Il est temps pour un pain français batard

I wonder if my 9th grade French teacher would be proud of me? I looked up how to say “it’s time for a french bread batard” in French on Google Translate all by myself!

This is not my first rodeo with this bread, but it is the best loaf to date. While the Covid travesty has been horrible, my baking skills have improved enormously. Most of the METHOD steps are from KAB, but I added my own comments in places.

(Oh, I also baked a dozen chocolate chip cookies from dough I have in the freezer. The oven was on! What choice did I have?)

French Bread – Recipe and method from KAF which should be KAB now.

INGREDIENTS

Starter
• 1 cup (227g) cool to lukewarm water (90°F to 100°F)
• 1/2 teaspoon active dry or instant yeast
• 1 1/4 cups (149g) King Arthur Unbleached Bread Flour
• 1/4 cup (28g) King Arthur Premium 100% Whole Wheat Flour
Dough
• all of the starter (above)
• 1 cup (227g) lukewarm water (100°F to 115°F)
• 3/4 teaspoon active dry or 1/2 teaspoon instant yeast
• 1 tablespoon (14g) sugar
• 3 3/4 to 4 cups (450g to 480g) King Arthur Unbleached Bread Flour
• 1 1/2 to 2 1/4 teaspoons salt, to taste

METHOD

  1. To make the starter: Stir all of the starter ingredients together to make a thick, pudding-like mixture. Cover with plastic wrap and let it rest for at least 2 hours. For best flavor, let the starter rest longer; overnight (up to 16 hours) is best.
  2. To make the dough: Stir down the starter with a spoon and add the water, yeast, sugar, 3 1/4 cups (390g) of the flour, and the salt. The dough will be a loose, messy mass. Let it rest for 12 to 15 minutes, then stir it again; it should become more cohesive and a bit smoother. Dough handles better once it’s had time for the flour to absorb the water while resting and relaxing. By using this method, you’ll tend to add less flour, and have much bigger holes in your finished bread.
  3. Knead the dough, adding up to an additional 3/4 cup (90g) flour (as necessary to make a soft dough), 10 to 12 minutes. I use the dough hook on my stand mixer. For me, the dough should clean the sides of the mixer bowl. That’s how I know when adequate flour has bee added.
  4. Place the dough in a lightly greased bowl or plastic container, cover with lightly greased plastic wrap, and let it rise until almost doubled (depending on the weather, this could be 1 to 2 hours). If you’re going out, or if you prefer, let the dough rise slowly in the fridge. If your dough has been refrigerated, allow it to come to room temperature before shaping; it’ll warm up and rise at the same time. I used my proofing oven with only the light on for warmth. The same for the final proof below.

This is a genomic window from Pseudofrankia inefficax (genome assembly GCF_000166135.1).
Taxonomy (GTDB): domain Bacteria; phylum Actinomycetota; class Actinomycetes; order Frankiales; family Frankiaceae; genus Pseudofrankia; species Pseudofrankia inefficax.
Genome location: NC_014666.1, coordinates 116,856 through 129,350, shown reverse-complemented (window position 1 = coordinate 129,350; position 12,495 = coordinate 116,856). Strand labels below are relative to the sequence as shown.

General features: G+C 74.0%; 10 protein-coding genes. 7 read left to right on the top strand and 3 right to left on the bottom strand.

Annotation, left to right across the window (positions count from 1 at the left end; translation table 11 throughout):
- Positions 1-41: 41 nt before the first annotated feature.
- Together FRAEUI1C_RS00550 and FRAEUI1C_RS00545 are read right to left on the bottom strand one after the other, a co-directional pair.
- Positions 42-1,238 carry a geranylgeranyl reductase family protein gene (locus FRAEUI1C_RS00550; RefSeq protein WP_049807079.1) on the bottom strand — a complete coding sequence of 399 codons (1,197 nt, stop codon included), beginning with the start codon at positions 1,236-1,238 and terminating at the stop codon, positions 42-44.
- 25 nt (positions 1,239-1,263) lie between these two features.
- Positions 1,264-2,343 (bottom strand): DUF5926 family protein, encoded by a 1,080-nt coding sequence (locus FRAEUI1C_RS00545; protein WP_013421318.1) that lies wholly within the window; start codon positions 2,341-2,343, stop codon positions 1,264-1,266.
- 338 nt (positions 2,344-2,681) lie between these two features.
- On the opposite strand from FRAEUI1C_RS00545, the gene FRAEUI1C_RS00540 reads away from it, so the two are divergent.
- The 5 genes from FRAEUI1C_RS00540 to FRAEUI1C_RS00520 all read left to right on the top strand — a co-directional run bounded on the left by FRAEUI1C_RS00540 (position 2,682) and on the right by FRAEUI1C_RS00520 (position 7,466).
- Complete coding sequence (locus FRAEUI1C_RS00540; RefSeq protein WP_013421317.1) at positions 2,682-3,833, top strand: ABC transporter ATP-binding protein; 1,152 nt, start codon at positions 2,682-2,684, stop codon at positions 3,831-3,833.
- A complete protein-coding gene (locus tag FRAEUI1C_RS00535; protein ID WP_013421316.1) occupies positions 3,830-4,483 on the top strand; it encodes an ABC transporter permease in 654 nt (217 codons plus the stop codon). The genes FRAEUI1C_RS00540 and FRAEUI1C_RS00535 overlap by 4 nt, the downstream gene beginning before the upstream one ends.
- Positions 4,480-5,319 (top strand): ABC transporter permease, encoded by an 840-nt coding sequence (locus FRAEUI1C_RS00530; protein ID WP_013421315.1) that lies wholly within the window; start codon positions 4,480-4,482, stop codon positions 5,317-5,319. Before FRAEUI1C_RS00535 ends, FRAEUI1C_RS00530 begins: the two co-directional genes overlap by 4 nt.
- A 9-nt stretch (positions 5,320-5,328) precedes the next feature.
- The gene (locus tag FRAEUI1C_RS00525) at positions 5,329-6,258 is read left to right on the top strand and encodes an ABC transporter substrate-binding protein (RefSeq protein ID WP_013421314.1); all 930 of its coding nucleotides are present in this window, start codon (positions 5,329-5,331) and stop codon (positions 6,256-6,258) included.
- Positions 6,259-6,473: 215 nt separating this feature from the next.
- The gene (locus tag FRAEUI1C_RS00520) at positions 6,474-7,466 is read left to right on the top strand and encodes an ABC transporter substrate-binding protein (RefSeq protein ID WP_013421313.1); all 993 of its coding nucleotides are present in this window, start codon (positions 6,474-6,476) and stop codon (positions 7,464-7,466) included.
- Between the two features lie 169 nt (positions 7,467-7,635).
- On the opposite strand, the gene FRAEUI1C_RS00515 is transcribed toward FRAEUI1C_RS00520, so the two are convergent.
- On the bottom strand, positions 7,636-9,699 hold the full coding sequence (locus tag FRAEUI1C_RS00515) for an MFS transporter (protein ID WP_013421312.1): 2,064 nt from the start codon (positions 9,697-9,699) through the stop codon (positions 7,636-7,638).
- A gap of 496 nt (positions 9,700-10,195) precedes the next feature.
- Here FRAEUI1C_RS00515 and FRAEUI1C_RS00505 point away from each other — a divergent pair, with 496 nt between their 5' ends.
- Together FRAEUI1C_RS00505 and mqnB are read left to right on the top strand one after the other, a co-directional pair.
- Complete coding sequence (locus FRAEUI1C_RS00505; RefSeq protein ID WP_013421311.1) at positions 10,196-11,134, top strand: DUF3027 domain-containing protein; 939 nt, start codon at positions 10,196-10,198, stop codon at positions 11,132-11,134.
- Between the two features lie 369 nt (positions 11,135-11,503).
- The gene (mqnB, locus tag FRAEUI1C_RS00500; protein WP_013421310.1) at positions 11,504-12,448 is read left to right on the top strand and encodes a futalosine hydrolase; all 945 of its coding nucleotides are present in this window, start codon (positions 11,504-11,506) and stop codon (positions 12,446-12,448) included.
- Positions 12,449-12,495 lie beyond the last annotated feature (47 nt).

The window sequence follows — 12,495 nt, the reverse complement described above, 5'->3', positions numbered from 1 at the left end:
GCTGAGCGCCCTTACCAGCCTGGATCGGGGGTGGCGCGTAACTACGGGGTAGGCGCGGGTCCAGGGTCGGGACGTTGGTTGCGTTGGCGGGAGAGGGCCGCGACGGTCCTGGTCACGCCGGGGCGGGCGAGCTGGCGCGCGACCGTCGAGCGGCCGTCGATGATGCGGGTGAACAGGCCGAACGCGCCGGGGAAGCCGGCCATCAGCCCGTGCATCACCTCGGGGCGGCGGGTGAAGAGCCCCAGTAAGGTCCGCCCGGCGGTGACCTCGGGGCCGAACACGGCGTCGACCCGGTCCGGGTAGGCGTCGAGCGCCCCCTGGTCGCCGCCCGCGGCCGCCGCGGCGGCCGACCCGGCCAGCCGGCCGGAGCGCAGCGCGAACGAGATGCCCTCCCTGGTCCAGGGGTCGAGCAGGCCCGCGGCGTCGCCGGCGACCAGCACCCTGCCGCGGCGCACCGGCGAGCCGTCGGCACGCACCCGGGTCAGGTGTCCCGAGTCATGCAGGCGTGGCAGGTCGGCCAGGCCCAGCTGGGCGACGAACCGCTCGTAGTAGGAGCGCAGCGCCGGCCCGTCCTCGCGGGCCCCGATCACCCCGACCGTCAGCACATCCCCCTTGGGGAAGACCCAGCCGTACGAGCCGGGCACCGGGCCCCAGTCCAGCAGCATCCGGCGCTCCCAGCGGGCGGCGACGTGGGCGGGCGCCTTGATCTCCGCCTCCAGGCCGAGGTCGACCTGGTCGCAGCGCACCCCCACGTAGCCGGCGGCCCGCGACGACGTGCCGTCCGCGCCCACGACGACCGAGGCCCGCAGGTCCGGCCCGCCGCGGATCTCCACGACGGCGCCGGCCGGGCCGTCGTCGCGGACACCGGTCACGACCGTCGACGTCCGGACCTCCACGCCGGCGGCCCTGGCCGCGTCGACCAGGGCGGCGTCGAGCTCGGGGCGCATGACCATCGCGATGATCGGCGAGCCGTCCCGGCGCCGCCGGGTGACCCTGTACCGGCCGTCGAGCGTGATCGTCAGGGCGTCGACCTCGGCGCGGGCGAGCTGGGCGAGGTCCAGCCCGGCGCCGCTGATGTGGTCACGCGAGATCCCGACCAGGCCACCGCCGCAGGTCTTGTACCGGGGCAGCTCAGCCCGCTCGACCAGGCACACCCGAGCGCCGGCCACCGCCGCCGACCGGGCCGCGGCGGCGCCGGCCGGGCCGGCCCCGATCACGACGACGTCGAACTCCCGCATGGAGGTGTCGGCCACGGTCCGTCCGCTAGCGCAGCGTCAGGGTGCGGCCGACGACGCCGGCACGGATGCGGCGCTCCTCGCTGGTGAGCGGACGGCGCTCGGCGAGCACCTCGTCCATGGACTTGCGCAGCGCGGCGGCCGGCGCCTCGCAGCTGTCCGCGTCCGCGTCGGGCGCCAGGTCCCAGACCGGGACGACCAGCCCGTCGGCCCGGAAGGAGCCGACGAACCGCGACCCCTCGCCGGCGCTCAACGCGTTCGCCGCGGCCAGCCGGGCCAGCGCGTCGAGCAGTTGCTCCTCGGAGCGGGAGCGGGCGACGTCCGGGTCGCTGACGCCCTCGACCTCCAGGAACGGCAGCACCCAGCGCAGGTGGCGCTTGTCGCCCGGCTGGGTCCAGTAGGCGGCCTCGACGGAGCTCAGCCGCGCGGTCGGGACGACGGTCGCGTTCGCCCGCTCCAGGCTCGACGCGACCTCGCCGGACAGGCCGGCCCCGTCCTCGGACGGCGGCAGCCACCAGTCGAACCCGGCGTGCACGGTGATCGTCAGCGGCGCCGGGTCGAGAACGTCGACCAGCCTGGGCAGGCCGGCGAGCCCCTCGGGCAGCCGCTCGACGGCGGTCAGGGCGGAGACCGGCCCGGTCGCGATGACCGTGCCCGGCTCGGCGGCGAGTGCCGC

5. Deflate the dough gently, but don’t knock out all the air; this will create those “holes” so important to French bread. For one large loaf, form the dough into a round ball; for two loaves, divide the dough in half and shape into two balls. For loaves, form into a battard about 2” diameter and 4” shorter than bread tray. Place on semolina floured French bread tray to rise..
  6. Place a semolina- or cornmeal-dusted piece of parchment paper onto a baking sheet. (Note to self: Don’t go crazy with semolina. It WILL fall off the paper and onto the floor when transferring the loaves from the peel onto the baking stone in the oven,) Gently place the ball(s) of dough on the baking sheet, seam-side down. It is easiest to roll the loaves onto the baking peel.
  7. Cover the bread gently with lightly greased plastic wrap, and let it rise until it’s puffy and about 40% to 50% larger, anywhere from 30 to 45 minutes if using the proofing drawer..
  8. Preheat your oven to 475°F.
  9. Dust each loaf with a little flour. Slash or cross-hatch it with a sharp knife or lame. Spritz water into the oven with a clean plant mister, and place the bread in the oven. Reduce the heat to 425°F and spritz with water every few minutes for the first 15 minutes of baking.
  10. If you are using parchment paper, remove it after the first 15 minutes of baking.
  11. Bake the bread for about 25 to 30 minutes, or until it’s a rich golden brown, and its interior temperature registers at least 190°F on a digital thermometer. The smaller loaves will bake more quickly, so keep your eye on them.
  12. Remove the bread from the oven, and cool it on a rack. Store bread, loosely wrapped in paper, for a couple of days at room temperature; wrap it in plastic and freeze for longer storage.